The NHL Player and Me!

“I recently did an appendectomy on an NHL player.” my surgeon said. “He went back to play after three weeks. It does take six weeks for the incisions to completely heal. If he does pop a hernia then we will fix that during the off season.”

I had gone to my post operative meeting with the surgeon, who had removed my gall bladder,  fully intending to plead with him about being able to just get on my horse Biasini and walk him for 10 minutes before my coach Belinda Trussell did the real riding. He asked me about how I had been doing, did  I have any problems with any foods I was eating, any discomfort etc. He inspected the incisions and said they all looked good.  Then he said:

“When are you going to get back on the horse?”

I was gobsmacked. I thought I was going to have to bring up that subject and beseech him to let me get back on before the usual six weeks had expired.  And here he was asking me when I was going to get back on.

“Well,”  I spluttered. “I was wondering if I could start to walk him before my coach gets on to do the riding. Just walking.”

“I imagine that just walking would be less strenuous than the dressage work you usually do.  The danger is you could pop a hernia at the incision just above your navel. It does take six weeks for the incision to completely heal.”

Then he told me about the NHL (National Hockey League)  player.  Hockey , especially at that level is a seriously contact sport. Probably this guy is important to his team , is being paid a lot of money to be  out on the ice and is likely to be about 40 years younger than me.  But I would just be walking my horse, not getting slammed into the boards on an ice hockey rink.

“I can’t tell you what to do. You have to decide that.  I should also mention that even after the six weeks you could pop a hernia.”  The surgeon had put the ball firmly in my court. “If you do pop a hernia we could always fix it in your off season.”  He smiled when he said this.  A kind smile not a superficial one.

We shook hands and I left.  So…..what to do?  Here are the pluses and the minuses.

Minus.

  1. If I do “pop” a hernia would it ruin my season during the winter in Florida?
  2. I would not have any medical coverage as it is a pre-existing condition on my travel medical insurance and  Canadian health care does not cover me while in the USA.

Plus

  1. I have lived with the danger of a hernia for the past 18 years. Following surgery for colorectal cancer I have a permanent colostomy. There is always the danger of hernia with an ostomy.
  2. When I wake up at 4am and I am not riding I start to feel old. I start to wonder if I can get back to where I was before this surgery. That’s the dark tunnel  my mind goes into at 4am.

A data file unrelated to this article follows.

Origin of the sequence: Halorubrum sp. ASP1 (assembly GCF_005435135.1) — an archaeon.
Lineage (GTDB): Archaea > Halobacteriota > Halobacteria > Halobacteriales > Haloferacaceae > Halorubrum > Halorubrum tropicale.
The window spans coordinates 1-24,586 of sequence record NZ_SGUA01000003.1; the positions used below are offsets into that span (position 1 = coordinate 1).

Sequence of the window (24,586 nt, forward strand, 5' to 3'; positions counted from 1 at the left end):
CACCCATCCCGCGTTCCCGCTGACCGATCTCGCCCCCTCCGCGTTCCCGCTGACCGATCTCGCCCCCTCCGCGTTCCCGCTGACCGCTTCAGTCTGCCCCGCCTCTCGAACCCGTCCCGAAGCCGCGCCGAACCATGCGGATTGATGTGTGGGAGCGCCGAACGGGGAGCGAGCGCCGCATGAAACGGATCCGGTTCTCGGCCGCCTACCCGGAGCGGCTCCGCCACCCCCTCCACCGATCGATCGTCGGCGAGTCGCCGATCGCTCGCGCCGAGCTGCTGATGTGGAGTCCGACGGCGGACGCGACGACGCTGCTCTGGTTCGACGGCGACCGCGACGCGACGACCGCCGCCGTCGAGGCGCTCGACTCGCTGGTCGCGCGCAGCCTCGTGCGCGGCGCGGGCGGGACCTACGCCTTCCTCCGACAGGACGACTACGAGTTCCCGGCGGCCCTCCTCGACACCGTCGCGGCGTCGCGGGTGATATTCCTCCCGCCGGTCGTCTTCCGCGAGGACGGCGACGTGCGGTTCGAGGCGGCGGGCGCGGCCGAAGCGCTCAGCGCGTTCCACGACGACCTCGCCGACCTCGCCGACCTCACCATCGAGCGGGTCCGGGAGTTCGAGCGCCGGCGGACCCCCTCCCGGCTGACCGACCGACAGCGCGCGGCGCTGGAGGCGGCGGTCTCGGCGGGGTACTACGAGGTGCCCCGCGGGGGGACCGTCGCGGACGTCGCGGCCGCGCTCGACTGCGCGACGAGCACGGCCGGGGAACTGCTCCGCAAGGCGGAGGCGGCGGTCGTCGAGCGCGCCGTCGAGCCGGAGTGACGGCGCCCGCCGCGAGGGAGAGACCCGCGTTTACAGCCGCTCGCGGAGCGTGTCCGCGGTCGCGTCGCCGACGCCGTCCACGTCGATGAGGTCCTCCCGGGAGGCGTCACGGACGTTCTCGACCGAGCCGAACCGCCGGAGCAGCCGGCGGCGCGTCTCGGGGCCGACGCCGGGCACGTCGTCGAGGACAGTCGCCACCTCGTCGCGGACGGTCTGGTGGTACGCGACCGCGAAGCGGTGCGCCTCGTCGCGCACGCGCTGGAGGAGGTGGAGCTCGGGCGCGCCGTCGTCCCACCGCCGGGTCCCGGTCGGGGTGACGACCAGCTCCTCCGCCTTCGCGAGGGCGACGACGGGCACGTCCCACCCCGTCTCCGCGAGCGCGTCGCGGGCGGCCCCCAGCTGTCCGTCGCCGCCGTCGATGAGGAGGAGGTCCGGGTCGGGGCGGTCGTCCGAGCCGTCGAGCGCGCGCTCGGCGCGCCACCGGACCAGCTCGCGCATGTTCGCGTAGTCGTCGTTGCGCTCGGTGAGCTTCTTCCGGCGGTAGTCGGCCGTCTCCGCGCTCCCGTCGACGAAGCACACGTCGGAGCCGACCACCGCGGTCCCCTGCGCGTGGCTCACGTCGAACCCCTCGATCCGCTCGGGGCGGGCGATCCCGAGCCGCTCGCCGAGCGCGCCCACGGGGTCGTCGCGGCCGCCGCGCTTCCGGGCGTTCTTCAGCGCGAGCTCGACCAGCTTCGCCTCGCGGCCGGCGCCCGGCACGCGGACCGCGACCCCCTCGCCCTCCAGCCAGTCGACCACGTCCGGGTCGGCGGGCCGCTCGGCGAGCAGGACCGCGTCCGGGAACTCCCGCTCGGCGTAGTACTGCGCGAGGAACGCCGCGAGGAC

3. I love to go to the barn to watch Belinda ride. Biasini is getting some very good training and I also enjoy watching Lynsey take him over some poles or a small jump. But….there comes a time when I want to get on and be riding myself.
  4. Being on Biasini’s back makes me feel like I am well, and healthy and whole. I may be old in years but I am young in spirit when I am riding.

As you can see the pluses outweigh the minuses. So I have started to get and walk Biasini before Belinda rides him.

It is great to be alive;  to have a horse, to be able to ride.

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45 Comments Add yours

  1. Tara says:

    Wow 4am! Definitely get back on, walking is not strenuous and will help keep you sane 😁

    Liked by 1 person

    1. anne leueen says:

      I’m on and now back to full work! Thanks for commenting!

      Like

  2. doar nicole says:

    We always have to do as we feel, yes, our feel of things can be the best guide of all, besides weighing the pros and cons, surely, but also going beyond them somehow, things seem to have a way to work out nicely if we trust our inner voice and drive. 🙂 Better yet, Biasini may have a feel too, and let you know in his own way, if something could be… not too good at some point. Wishing you well, no matter what your decisions may be!

    Liked by 1 person

    1. anne leueen says:

      Thank you for this very thoughtful comment. My “gut” feeling was to get back on and just go slowly. It has gone well and Biasini has looked after me!

      Like

  3. You will know if something isn’t right and Biasini will look after you! I hope everything is still going well a week later!

    Liked by 2 people

    1. anne leueen says:

      Thanks so much for your support. I am getting on now and yesterday did some posting trot for a few minutes and so far all good.

      Like

  4. dprastka says:

    It is great to be alive and sitting and walking on the back of a horse and its the most healing thing you can do. So happy to hear you are on the mend! ❤

    Liked by 2 people

    1. anne leueen says:

      Thank you so much! Yes it is great to be alive and able to ride. it makes all the difference!

      Like

  5. Run the gauntlet mate
    You know your body better than anyone and you are a survivor and pretty damn strong I reckon.
    You are smart enough to know when to have a break, but also not a wimp and will get back to it the second you can!

    What did u decide?
    Mel x

    Liked by 2 people

    1. anne leueen says:

      I got back on and for two days just did 10 minutes walking as a warm up before Belinda rode. Yesterday her assistant Lynsey rode and I got on at the end did two circles of posting trot and then walked him for 10 minutes. So taking it in turtle steps but it feels great to be in the saddle. Biasini goes to Florida next week and we go down right after christmas so I’ll have another break. Thanks for your comment. I always enjoy hearing from you!

      Liked by 1 person

  6. loshame says:

    I like your post 😊.

    Liked by 2 people

    1. anne leueen says:

      Thank you. I appreciate your commenting.

      Liked by 1 person

  7. Emma Cownie says:

    You know just watching someone else ride activates “mirror neurons” in your brain and does you good. Take it easy Anne.

    Liked by 2 people

  8. fluentl says:

    Wow, you look great! Both ofc. 🙈 keep strong! 💪🏻

    Liked by 2 people

  9. eventerinprogress says:

    You both look great!!

    But, more importantly, how are you feeling?